The judge presiding over the Cook IVC filter multidistrict litigation in Indiana selected three bellwether trials slated for 2017. These trials will set the bar for hundreds of other lawsuits filed by people who say Cook Medical’s devices are prone to breaking in the vein and caused a number of injuries including punctured organs.
Doctors implant inferior vena cava (IVC) filters in patients to prevent blood clots from traveling to the heart or lungs. These small, cage-like devices anchor inside the inferior vena cava, the vein that takes blood to the lungs and heart. The filter stops blood clots that develop in the legs from developing into dangerous pulmonary embolisms or strokes.
By 2012, more than a quarter of a million devices made their way into patients, and the FDA recommends removing the filters one to two months after implantation.
But studies show these devices can be tricky to remove. Some may even break while inside a patient and 43 percent of Celect filters puncture the vena cava in within two months. The fragments can puncture organs or travel to the heart.
Hundreds of patients filed IVC filter lawsuits against Cook and a panel of judges centralized them before U.S. District Judge Richard L. Young in the Southern District of Indiana.
The three bellwether cases allege a number of injuries caused by the Cook Celect and Günther Tulip filters. The first case set for trial belongs to Elizabeth Jane Hill of Florida.
According to Hill’s complaint doctors were unable to remove the filter. After three years, she suffered from “persistent severe gastrointestinal symptoms, fatigue, diarrhea, vomiting and abdominal pain.” Doctors discovered the filter punctured the vein and embedded in the intestine.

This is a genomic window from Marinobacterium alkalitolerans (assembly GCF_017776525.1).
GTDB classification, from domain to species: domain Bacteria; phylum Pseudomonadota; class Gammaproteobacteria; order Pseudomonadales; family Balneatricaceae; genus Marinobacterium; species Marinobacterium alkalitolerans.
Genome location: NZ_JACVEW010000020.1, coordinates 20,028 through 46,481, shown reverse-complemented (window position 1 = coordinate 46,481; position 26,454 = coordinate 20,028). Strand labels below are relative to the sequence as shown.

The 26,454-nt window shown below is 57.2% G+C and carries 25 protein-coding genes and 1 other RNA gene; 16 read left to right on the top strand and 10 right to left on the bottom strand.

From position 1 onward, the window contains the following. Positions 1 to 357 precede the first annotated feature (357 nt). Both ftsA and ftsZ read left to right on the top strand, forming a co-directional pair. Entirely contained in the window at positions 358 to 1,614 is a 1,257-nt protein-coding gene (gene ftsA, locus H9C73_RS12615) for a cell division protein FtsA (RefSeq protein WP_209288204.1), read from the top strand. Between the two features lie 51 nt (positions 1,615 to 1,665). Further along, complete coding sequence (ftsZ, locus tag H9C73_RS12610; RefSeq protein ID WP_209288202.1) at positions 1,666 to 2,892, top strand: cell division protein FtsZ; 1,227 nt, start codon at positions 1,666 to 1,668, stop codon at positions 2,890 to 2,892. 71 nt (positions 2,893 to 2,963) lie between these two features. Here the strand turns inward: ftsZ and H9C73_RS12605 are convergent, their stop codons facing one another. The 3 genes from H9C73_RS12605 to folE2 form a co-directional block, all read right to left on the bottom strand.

She went to several hospitals in the course of treatment to remove the filter. Now, she suffers from “narrowing at the explant site of the inferior vena cava and the bowel.”
The lawsuit claims Cook concealed the “known risks and failed to warn of known or scientifically knowable dangers.”
Part of the controversy surrounding these devices is the lack of proof that they are effective.
One study in the Annals of Surgery showed that IVC filters may not actually provide a survival benefit. Patients who received filters in the study also had an increased rate of deep vein thrombosis.
Last year, Judge Young scheduled a series of settlement talks in hopes of resolving the cases before trial. In addition to the Cook Celect and Günther Tulip, plaintiffs also name C.R. Bard’s G2 and Recovery filters in lawsuits. According to an NBC News investigation, Bard may have known about the risks before putting its filters on the market.
Judge David G. Campbell in Arizona presides over the Bard proceedings.
If both parties fail to reach a settlement in the Cook cases, bellwether trials will proceed in 2017.
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